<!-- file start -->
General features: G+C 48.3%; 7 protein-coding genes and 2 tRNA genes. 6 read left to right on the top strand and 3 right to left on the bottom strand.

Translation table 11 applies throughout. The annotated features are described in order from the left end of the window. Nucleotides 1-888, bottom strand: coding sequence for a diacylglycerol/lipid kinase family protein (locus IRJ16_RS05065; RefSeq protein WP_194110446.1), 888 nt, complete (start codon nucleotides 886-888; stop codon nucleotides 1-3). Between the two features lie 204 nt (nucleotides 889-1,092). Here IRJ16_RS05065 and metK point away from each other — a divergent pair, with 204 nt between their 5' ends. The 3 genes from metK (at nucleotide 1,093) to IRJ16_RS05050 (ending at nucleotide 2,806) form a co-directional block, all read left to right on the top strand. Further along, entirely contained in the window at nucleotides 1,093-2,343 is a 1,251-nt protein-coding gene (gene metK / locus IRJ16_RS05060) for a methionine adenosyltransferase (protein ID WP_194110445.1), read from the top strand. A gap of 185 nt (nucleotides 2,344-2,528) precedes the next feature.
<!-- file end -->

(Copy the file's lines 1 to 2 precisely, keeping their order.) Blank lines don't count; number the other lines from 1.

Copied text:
General features: G+C 48.3%; 7 protein-coding genes and 2 tRNA genes. 6 read left to right on the top strand and 3 right to left on the bottom strand.

Translation table 11 applies throughout. The annotated features are described in order from the left end of the window. Nucleotides 1-888, bottom strand: coding sequence for a diacylglycerol/lipid kinase family protein (locus IRJ16_RS05065; RefSeq protein WP_194110446.1), 888 nt, complete (start codon nucleotides 886-888; stop codon nucleotides 1-3). Between the two features lie 204 nt (nucleotides 889-1,092). Here IRJ16_RS05065 and metK point away from each other — a divergent pair, with 204 nt between their 5' ends. The 3 genes from metK (at nucleotide 1,093) to IRJ16_RS05050 (ending at nucleotide 2,806) form a co-directional block, all read left to right on the top strand. Further along, entirely contained in the window at nucleotides 1,093-2,343 is a 1,251-nt protein-coding gene (gene metK / locus IRJ16_RS05060) for a methionine adenosyltransferase (protein ID WP_194110445.1), read from the top strand. A gap of 185 nt (nucleotides 2,344-2,528) precedes the next feature.